In the 1970s, I began working in a salmon cannery of Alaska as a teenaged boy to finance my college education. I was the youngest in a Filipino crew numbering over thirty. They were all male…in their 60s…and they all came to America in the 1920s. They are referred to as Manongs…specifically, Alaskeroes.
Food was never a problem because all the cooks and waiters were Filipino. The problem was where the food was served and consumed. The dining hall was segregated. The Manongs ate on one side of the room eating Filipino food. While Whites sat on the other side eating food that I preferred since I was American-born. For example, in my first meal, I sat where steaks and fries were being served. This was the White side. The Filipinos ate fishead soup and rice. When the waiter told me I was sitting on the wrong side of the room, I took my steak and fries and sat among the Manongs. As I sat, I noticed a word neatly carved into the wall. The word was “Pinoy”. I asked the Manong beside me what that meant. He proudly answered, “…that’s who we are…Pinoy”.
Throughout my Alaska summers, I would sit on the Pinoy side of the room. However, I would indulge in American food with rice…i.e, roast beef with rice, steak with rice, fried chicken with rice…anything with rice. The Pinoys would eat mostly soupy meals….pork sinigang, chicken sinigang, tinola, nilaga, etc. I believe they preferred to eat softer, soupy meals because their dentition dictated what they could eat. Many had missing teeth and/or no teeth. Therefore, their diet was limited to soft foods because their dentition was compromised.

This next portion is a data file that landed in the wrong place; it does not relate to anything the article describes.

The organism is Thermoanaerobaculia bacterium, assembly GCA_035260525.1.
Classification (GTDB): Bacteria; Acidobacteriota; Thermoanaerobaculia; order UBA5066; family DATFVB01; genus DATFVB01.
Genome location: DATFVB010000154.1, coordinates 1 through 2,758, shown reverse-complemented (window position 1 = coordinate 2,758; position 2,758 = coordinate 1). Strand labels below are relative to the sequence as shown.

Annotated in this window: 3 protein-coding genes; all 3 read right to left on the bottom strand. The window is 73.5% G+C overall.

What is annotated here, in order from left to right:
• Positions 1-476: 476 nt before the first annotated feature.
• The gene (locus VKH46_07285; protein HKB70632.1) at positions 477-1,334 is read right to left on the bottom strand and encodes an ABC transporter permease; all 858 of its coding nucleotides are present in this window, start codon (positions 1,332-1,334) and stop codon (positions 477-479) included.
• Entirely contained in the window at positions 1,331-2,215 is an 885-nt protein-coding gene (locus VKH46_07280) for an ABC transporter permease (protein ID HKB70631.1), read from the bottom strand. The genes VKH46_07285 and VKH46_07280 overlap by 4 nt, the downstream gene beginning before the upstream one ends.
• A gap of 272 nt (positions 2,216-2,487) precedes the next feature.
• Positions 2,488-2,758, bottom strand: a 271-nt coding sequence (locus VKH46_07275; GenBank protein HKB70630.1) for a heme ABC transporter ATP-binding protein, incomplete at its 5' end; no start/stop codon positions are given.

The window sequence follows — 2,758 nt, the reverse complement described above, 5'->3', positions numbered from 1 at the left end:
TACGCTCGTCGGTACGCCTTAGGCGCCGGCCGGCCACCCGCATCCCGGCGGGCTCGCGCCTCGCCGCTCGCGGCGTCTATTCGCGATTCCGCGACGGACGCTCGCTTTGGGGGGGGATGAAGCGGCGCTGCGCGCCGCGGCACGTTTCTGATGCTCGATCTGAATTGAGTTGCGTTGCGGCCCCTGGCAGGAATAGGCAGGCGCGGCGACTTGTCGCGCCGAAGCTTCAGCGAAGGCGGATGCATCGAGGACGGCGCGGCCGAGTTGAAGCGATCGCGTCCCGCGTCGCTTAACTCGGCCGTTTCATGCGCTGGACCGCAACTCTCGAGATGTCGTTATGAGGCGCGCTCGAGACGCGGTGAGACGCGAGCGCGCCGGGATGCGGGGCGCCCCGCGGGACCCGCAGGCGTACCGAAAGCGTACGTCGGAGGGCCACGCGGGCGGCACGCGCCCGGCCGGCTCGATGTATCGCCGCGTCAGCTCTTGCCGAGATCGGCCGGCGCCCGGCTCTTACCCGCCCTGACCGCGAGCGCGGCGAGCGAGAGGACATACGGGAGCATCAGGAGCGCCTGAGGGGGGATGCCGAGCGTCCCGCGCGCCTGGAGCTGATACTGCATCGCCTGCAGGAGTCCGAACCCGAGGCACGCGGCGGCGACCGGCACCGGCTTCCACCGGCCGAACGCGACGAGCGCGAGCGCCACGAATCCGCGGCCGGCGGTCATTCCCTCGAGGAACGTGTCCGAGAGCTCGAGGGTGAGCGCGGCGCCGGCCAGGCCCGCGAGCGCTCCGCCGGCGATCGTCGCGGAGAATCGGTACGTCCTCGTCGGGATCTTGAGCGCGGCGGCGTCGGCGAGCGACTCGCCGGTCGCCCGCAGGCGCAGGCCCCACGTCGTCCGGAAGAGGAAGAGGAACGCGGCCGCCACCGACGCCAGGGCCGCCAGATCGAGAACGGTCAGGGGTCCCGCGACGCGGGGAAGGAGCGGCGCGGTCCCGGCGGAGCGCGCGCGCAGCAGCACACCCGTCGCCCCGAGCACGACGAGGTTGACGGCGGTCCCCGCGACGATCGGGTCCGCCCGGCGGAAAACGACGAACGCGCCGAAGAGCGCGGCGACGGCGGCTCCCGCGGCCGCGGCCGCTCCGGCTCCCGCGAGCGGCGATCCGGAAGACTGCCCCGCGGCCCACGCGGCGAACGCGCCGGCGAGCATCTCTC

After all the summers working in Alaska, I would always bring back two items that were 100% Pinoy: bagoong and pendang.
Bagoong was made from fresh guts of freshly caught King Salmon. While manually butchering each fish, the Manongs would mix the guts with sea-brined salt and place into 15 gallon wooden barrels. For two months, these barrels would sit quietly in the corner of my bunkhouse. When we left for home, I would pick up my barrel along with the rest of my luggage and bring it home. I would always open the barrel during Thanksgiving. The mixture of salmon bagoong with chopped tomatoes and onions is by far the ultimate condiment to go with turkey. No cranberry sauce for me. Turkey and bagoong. A true Pinoy Thanksgiving meal.
Pendang is dried fish. However, true Pinoy pendang is only made in Alaska. It is comprised of salmon bellies from freshly caught red salmon. There are five species of salmon: king, red, chum, coho and pink. The belly of red salmon is the best by far because it is oily yet very firm and looks fresh because it is red. This is the ultimate, prime cut of salmon to be dried. I would cut out dozens of salmon bellies while butchering….marinate in vinegar, salt, pepper and fresh garlic for a day…hang each one to dry. As soon as I got home, I would stir fry a couple of pendang…dip it in a Pinoy mixture of vinegar and garlic…eat them with a bowl of hot steamed rice and wash it down with a cold beer. A perfect Pinoy meal good anytime when paying tribute to my Alaskero uncles.